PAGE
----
Returning to the civilian world after living a military life requires careful planning. To help smooth the transition, University of Phoenix and Enlisted Association of the National Guard of the United States (EANGUS)* are joining forces to host a complimentary Start Strong Veterans Event at 43 of our campus locations during Veterans Day week.

The event features tips on how to plan for personal and professional success. You’ll meet military personnel and members of the University of Phoenix community who can help as you transition.
Veterans, active-duty servicemembers and spouses are invited to attend. Check your location’s registration page to find out which of these activities will be offered:
Gain insight into re-entering civilian life at special panel discussions with representatives from the military, Veterans Affairs, government, the corporate world and University of Phoenix military alumni.
Attend workshops that will deliver tips on completing a transition checklist, dressing for civilian success and more. Be prepared to learn and ask questions about translating your military experience into the civilian job market.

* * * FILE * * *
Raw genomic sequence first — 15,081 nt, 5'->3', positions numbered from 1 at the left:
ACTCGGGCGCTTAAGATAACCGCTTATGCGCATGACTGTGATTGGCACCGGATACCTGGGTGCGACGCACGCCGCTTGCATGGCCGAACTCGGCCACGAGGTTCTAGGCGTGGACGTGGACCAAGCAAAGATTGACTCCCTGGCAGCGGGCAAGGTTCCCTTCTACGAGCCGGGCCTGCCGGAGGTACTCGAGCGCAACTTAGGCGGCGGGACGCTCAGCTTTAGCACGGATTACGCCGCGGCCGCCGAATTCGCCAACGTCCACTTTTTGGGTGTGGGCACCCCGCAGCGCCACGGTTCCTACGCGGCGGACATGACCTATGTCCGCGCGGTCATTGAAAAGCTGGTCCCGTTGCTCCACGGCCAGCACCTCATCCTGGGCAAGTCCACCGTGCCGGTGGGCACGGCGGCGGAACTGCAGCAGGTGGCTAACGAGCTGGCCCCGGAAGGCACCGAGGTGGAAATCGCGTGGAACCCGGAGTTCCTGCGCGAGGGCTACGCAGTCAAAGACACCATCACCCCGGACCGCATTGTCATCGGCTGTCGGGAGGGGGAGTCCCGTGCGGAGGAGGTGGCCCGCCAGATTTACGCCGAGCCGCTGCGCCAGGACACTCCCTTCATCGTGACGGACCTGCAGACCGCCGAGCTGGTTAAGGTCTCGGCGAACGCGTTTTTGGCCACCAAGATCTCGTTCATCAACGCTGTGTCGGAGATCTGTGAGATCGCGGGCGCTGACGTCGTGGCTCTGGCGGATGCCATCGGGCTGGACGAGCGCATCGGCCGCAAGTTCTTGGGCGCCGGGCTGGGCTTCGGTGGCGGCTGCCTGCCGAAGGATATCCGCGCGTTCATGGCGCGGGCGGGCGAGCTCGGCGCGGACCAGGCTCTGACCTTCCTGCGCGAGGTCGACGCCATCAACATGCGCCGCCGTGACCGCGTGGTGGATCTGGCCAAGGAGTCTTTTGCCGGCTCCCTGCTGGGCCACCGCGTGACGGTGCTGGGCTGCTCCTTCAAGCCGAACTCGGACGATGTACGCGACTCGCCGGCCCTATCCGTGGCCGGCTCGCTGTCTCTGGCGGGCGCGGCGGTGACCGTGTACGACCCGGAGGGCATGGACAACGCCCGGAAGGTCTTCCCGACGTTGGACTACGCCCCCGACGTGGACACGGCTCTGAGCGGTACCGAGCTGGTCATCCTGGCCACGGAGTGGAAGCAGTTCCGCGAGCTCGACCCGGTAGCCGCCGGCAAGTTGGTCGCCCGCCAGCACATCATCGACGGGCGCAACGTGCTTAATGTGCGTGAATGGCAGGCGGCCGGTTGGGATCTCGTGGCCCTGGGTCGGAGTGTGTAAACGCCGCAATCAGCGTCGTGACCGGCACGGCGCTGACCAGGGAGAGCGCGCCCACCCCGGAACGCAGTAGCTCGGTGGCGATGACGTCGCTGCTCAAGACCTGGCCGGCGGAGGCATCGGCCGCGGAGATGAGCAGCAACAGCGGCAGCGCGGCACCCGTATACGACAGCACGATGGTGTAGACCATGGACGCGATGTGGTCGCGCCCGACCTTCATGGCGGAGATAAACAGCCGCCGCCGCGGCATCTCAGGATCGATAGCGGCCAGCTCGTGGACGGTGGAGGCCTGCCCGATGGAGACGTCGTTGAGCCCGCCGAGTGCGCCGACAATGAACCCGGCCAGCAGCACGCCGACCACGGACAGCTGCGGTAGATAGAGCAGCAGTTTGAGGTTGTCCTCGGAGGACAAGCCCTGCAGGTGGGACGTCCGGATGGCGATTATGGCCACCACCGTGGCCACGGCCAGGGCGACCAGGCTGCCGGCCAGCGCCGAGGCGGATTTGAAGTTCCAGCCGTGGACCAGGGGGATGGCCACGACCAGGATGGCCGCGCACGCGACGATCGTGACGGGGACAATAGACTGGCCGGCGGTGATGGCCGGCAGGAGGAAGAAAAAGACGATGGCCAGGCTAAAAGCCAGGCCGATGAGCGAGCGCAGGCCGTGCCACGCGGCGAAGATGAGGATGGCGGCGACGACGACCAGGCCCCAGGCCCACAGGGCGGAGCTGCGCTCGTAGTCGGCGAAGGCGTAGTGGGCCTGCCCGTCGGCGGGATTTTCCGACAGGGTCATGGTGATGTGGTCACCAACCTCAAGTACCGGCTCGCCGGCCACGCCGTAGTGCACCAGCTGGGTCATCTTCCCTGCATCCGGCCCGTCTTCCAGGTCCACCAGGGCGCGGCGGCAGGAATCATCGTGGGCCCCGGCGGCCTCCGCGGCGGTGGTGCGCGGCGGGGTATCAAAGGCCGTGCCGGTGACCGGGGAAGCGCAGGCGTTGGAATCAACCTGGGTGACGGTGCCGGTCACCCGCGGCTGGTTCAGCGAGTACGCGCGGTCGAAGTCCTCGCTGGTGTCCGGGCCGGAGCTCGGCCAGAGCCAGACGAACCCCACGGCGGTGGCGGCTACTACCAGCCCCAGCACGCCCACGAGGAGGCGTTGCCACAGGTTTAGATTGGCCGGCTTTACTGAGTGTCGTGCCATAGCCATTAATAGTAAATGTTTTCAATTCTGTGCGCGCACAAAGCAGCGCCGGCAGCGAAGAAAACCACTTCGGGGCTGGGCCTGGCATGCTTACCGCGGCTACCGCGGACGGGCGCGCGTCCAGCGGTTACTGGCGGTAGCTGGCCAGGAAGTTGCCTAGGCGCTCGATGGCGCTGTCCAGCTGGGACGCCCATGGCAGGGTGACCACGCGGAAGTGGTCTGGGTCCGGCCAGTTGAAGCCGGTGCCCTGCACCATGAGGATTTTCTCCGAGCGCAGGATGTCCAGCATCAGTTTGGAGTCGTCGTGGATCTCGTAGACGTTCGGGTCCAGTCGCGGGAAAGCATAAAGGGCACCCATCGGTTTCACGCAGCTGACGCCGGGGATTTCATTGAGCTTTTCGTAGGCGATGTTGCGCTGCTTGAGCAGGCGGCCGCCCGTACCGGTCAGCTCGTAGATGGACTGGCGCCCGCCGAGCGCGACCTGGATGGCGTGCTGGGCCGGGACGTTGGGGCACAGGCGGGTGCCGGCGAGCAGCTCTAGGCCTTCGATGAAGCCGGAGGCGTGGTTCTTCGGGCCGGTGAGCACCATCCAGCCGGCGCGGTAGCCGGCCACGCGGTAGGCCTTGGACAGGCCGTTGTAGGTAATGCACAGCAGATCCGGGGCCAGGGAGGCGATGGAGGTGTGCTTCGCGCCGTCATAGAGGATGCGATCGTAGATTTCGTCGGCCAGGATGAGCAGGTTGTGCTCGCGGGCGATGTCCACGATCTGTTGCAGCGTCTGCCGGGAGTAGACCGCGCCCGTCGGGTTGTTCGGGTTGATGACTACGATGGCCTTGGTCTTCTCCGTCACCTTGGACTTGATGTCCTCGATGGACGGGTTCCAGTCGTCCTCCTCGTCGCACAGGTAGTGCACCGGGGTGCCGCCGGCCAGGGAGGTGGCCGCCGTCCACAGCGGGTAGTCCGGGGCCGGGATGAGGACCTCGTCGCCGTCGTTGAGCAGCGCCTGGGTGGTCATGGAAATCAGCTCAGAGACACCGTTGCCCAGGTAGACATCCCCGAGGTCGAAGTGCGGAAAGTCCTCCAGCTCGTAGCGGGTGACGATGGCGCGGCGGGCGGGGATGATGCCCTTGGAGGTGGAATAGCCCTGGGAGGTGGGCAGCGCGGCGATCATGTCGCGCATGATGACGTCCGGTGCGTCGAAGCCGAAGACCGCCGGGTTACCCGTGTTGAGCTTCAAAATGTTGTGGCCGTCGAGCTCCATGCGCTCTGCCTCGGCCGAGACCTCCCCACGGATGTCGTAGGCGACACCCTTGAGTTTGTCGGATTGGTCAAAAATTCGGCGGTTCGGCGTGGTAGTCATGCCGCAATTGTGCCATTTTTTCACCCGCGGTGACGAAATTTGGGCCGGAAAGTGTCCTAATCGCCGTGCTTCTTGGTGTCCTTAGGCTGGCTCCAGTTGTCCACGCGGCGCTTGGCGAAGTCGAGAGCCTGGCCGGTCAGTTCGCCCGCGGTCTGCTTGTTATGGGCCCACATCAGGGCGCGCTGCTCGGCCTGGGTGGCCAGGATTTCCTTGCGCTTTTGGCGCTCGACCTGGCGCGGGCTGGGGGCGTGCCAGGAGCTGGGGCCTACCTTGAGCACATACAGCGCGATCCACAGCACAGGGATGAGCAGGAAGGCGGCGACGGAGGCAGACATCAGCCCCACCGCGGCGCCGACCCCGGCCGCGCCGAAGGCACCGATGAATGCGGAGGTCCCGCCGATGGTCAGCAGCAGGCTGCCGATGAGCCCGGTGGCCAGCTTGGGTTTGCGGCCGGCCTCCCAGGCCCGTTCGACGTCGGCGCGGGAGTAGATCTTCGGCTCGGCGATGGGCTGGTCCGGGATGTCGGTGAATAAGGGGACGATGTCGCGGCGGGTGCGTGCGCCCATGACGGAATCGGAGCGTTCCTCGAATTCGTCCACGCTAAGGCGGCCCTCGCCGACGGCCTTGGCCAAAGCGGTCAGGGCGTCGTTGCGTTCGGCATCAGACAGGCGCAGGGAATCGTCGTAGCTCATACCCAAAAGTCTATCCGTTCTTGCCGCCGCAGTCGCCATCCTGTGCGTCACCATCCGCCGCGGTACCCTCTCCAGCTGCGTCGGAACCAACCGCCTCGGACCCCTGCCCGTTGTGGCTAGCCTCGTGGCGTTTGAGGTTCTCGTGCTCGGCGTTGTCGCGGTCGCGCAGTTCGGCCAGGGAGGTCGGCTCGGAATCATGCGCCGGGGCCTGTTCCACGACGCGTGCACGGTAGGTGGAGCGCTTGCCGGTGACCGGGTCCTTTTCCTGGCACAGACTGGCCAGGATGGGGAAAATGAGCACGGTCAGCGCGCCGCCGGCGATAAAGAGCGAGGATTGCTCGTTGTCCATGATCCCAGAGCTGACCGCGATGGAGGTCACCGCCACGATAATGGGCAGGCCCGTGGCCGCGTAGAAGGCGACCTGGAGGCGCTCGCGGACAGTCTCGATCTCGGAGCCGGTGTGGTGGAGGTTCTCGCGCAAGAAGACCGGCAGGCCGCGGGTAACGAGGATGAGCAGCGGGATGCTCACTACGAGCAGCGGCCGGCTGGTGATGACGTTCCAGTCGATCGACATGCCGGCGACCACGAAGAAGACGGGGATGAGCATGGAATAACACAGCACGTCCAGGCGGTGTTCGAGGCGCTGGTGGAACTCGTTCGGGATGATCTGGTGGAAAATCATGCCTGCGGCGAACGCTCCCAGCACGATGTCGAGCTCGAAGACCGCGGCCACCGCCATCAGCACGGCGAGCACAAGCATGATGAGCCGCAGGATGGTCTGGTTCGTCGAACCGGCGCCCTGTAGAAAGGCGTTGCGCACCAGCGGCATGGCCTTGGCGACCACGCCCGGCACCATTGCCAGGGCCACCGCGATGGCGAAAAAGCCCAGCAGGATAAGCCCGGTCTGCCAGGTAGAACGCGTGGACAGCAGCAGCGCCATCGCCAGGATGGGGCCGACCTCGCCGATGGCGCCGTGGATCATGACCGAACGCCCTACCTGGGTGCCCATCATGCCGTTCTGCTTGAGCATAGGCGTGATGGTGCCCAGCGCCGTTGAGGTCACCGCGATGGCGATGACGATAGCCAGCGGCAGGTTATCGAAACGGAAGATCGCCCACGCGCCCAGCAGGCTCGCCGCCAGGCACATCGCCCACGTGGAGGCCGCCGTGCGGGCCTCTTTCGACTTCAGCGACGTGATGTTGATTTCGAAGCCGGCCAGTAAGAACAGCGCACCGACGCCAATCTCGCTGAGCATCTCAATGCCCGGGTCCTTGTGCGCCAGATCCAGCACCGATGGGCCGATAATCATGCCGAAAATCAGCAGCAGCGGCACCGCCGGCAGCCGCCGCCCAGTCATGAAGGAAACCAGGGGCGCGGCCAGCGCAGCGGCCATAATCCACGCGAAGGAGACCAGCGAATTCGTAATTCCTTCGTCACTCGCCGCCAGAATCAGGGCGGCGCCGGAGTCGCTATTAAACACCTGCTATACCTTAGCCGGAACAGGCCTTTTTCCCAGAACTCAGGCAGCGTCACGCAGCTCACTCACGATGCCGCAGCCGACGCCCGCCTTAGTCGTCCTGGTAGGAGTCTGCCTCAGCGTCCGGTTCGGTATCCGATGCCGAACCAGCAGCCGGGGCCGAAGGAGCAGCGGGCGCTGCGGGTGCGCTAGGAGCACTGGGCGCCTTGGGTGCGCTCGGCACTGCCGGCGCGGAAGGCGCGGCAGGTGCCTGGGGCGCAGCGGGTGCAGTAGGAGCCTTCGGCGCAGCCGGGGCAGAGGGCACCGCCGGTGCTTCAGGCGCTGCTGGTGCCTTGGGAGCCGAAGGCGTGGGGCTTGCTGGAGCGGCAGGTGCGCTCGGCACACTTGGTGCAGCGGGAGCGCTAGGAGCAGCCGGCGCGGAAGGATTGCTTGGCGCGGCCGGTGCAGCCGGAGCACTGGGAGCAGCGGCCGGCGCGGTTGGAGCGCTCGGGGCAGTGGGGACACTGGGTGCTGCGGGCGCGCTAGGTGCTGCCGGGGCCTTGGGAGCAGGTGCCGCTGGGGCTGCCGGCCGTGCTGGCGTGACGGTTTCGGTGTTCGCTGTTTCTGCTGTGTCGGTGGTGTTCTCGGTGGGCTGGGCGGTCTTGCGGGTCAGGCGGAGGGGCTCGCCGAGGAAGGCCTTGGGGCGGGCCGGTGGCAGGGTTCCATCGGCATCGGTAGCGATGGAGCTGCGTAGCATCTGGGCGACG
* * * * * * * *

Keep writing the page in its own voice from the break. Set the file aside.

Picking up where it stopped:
Meet employers and industry association representatives who can shed light on the hiring market and the qualities and skills they’re looking for in career seekers.

Military transition articles

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5 resumé tips for veterans

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* EANGUS is a nonprofit organization dedicated to promoting the status, welfare and professionalism of enlisted members of the National Guard by supporting legislation that provides adequate staffing, pay, benefits, entitlements, equipment and installations for the National Guard.
No federal or Marine Corps endorsement of advertisers or sponsors is implied.

Register for an event

Register for an event

Supporting our military students

Learn how University of Phoenix supports
our students in uniform through our
Military Division »

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Monday, October 29, 2012

Four Simple Steps to Write a Case Study

Four Simple Steps to Write a Case Study: A Guide for NGOs

By Neha Malhotra